For much of this country’s medical history, doctors paternalistically determined what they believed to be the suitable course of treatment for their patients without their input.14 This was especially true for African-Americans who were presumed to lack the intelligence or competence to make reasonable decisions for themselves or their own health.15 This presumption still exists today.16
Over the years, courts and state legislatures have combined efforts to create two prevailing requirements for informed consent.17 These requirements include “the historical requirement that physicians obtain patients' [written] consent before proceeding with treatment, and the more recent requirement that physicians disclose such information to patients as will enable them to participate knowledgably in making decisions about treatment.”18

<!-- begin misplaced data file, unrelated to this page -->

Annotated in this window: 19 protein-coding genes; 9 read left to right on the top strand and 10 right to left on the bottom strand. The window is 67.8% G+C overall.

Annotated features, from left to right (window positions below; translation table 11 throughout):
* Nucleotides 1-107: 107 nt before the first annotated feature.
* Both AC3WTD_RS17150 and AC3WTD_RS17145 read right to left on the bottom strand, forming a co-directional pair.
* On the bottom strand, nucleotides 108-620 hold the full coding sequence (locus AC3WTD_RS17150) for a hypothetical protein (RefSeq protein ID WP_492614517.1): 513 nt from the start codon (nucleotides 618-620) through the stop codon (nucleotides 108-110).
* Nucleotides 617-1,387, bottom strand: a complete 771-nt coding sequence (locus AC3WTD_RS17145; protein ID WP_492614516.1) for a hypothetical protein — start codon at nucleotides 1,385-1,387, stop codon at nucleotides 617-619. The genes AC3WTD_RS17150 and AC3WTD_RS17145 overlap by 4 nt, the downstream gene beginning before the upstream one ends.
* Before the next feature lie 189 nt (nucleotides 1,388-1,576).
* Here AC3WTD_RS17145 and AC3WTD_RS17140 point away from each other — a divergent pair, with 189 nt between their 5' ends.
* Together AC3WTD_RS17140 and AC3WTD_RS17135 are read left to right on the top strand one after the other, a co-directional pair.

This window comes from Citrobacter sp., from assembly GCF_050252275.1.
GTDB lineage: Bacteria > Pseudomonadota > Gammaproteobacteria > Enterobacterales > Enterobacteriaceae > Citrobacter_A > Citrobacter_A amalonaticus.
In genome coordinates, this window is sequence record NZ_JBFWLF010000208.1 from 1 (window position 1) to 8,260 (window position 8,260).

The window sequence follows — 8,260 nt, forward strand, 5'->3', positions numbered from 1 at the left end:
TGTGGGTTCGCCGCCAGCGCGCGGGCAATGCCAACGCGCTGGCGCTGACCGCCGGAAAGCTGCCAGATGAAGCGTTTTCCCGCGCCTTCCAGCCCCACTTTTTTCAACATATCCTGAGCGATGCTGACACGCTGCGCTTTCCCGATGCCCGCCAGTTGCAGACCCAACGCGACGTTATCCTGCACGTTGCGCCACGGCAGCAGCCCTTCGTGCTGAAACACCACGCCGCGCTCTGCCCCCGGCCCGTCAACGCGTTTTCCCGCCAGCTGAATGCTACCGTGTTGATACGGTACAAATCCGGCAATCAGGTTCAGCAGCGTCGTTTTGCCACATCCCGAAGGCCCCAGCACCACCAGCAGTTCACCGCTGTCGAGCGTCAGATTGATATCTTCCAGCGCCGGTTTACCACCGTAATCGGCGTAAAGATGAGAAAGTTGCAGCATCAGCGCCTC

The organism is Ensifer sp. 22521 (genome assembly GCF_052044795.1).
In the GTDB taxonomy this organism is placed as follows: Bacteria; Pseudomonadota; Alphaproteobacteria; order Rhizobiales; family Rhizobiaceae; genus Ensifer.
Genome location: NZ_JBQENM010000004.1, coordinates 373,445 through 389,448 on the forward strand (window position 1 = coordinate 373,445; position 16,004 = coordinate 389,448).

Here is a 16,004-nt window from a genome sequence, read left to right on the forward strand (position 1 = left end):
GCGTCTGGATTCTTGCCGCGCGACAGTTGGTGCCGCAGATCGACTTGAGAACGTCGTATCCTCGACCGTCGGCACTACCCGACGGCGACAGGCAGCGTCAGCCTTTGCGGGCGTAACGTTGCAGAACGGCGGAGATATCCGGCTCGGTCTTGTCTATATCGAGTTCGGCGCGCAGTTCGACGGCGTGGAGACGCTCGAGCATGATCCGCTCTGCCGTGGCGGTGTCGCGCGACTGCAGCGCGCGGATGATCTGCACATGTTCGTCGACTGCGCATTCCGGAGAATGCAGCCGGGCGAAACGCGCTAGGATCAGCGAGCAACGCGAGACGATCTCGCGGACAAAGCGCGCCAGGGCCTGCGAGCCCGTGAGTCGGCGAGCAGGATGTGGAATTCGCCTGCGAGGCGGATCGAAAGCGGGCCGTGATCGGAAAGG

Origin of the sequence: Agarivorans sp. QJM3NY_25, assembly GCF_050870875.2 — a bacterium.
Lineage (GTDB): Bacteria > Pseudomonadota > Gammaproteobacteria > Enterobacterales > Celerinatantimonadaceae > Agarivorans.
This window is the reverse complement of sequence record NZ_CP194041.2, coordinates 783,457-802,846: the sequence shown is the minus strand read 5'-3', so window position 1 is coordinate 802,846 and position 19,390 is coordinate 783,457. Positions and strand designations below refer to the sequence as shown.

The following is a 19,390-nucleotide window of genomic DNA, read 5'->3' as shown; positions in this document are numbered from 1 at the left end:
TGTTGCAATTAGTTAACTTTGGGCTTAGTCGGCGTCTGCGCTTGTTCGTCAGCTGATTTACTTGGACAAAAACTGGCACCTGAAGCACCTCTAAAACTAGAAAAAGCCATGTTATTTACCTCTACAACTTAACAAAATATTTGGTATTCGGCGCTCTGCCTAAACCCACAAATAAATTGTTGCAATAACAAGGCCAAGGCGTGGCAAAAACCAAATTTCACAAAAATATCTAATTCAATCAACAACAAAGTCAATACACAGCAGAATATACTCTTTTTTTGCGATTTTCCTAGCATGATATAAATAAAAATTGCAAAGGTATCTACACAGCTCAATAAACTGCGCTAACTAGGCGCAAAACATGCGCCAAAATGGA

In various states, legislators have enacted more specific informed consent statutes.19 These statutes have transpired mainly to address perceived disconnects in communication between physicians and their patients, and the concern that practitioners are simply not providing their patients with all of the necessary information for certain procedures.20 Critics of the recently developed informed consent statutes for specific procedures argue that they seem to have confused the traditional intent of informed consent.21 These statutes instruct doctors to provide particular disclosures about certain procedures rather than promoting autonomous choice for their patient.22
IV. History of Health Inequality